The Geographical, Natural and Civil History of Chili, Tr by an American Gentleman [R Alsop]
General Books LLC, 2009 - 210 pages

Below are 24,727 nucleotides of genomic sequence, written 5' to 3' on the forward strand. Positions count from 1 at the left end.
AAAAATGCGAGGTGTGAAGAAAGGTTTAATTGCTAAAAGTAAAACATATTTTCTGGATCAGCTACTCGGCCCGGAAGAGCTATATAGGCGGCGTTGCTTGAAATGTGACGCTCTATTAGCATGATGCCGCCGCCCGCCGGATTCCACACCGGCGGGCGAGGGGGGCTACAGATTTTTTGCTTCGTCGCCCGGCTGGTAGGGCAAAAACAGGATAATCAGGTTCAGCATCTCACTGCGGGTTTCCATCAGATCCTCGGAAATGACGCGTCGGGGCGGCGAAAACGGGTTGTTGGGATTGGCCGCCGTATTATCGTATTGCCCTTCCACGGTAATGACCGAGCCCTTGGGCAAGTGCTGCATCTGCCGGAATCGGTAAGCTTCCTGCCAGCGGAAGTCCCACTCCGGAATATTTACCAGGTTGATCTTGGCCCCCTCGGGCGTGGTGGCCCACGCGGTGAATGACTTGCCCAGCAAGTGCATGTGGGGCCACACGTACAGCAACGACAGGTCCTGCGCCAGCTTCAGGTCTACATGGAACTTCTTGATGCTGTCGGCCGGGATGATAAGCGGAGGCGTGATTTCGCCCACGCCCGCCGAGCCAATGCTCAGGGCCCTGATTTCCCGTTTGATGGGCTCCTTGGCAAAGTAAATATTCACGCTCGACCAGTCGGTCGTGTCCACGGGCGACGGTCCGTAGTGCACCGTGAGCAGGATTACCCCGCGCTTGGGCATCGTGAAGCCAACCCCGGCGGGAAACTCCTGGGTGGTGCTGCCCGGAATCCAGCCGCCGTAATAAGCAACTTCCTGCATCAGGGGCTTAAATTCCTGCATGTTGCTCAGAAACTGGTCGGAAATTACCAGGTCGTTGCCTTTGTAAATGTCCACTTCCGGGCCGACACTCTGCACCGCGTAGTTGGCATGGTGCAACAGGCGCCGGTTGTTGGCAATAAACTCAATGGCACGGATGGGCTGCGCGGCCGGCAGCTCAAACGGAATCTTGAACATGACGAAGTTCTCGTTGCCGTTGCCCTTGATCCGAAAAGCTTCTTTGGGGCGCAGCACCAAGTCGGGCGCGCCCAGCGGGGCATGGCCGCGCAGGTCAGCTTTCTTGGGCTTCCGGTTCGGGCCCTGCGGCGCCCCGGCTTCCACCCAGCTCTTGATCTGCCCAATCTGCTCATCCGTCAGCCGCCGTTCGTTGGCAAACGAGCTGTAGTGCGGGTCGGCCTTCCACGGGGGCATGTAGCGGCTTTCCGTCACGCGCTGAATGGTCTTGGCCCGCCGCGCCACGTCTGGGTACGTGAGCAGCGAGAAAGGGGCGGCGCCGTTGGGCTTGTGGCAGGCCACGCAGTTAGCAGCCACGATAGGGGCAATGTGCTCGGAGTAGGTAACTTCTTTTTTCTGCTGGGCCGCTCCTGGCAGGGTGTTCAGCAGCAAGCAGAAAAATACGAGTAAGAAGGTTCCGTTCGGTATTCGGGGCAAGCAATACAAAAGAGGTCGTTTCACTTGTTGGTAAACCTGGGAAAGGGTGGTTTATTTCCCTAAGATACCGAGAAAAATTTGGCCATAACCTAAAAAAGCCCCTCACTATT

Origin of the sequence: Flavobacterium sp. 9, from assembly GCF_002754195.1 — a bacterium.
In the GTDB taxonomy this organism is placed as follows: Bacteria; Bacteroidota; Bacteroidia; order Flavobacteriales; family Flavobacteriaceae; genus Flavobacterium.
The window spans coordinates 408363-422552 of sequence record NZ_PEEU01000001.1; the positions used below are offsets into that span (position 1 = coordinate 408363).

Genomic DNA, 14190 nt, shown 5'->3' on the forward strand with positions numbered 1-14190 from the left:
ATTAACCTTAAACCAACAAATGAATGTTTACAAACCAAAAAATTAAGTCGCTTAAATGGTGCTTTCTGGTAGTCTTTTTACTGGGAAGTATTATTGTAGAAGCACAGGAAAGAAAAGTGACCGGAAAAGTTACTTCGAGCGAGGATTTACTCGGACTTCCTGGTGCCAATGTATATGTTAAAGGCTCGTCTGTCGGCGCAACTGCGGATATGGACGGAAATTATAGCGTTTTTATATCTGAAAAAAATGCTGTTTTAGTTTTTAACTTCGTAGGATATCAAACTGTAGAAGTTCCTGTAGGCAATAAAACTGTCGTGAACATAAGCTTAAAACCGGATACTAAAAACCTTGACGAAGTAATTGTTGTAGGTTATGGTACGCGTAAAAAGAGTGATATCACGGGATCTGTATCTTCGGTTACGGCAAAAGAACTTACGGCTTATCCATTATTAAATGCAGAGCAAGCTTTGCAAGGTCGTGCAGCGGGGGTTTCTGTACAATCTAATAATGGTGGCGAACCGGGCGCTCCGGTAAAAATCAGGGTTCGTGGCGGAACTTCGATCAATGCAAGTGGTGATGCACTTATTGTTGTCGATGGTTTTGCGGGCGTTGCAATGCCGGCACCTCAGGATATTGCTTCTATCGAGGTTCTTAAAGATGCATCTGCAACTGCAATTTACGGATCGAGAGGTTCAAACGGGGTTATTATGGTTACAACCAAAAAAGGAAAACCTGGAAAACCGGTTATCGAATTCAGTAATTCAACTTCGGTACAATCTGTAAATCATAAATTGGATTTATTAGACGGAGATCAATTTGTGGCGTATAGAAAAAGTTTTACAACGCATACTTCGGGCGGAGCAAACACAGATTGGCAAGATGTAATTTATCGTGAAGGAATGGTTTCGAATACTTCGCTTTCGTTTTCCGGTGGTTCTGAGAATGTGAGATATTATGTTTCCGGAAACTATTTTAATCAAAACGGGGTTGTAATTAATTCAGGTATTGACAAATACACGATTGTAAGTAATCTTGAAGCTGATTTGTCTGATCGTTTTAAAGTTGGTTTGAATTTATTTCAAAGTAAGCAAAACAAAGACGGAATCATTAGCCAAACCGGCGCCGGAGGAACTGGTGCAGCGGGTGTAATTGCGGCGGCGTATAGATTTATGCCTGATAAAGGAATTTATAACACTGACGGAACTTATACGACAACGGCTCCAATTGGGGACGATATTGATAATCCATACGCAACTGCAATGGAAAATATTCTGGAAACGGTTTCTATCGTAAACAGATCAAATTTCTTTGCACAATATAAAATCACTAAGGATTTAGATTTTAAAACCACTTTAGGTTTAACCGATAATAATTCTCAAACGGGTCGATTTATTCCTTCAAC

This historic book may have numerous typos and missing text. Purchasers can download a free scanned copy of the original book (without typos) from the publisher. Not indexed. Not illustrated. 1808. Excerpt: ... A SKETCH or THE ARAUCANA. The Poem opens with the following exposition of the subject: I SING not love of ladies, nor of sights Devis'd for gentle dames by courteous knights; Nor feasts, nor tourneys, nor that tender care Which prompts the Gallant to regale the Fair; But the bold deeds of Valour's fav'rite train, Those undegenerate sons of warlike Spain, Who made Arauco their stern laws embrace, And bent beneath their yoke her untam'd race. Of tribes distinguish'd in the field I sing; Of nations who disdain the name of King; Courage, that danger only taught to grow, And challenge honour from a generous foe; And persevering toils of purest fame, And feats that aggrandize the Spanish name: For the brave actions of the vanquish'd spread The brightest glory round the victor's head. The Poet devotes his first Canto to the description of that part of the New World which forms the scene of his action, and is called Arauco, a district in the province of Chile. He paints the singular character and various customs of its warlike inhabitants with great clearness and spirit. In many points they bear a striking resemblance to the ancient Germans, as they are drawn by the strong pencil of Tacitus. The first Canto closes with a brief account how this martial province was subdued by a Spanish offi cer named Valdivia; with an intimation that his negligence in his new dominion gave birth to those important exploits which the Poet proposes to celebrate. CANTO IL MANY there are who, in this mortal strife, Have reach'd the slippery heights of splendid life: For Fortune's ready hand its succour lent; Smiling she rais'd them up the steep ascent, To hurl them headlong from that lofty seat To which she led their unsuspecting feet; E'en at the moment when all fears disperse, And ...
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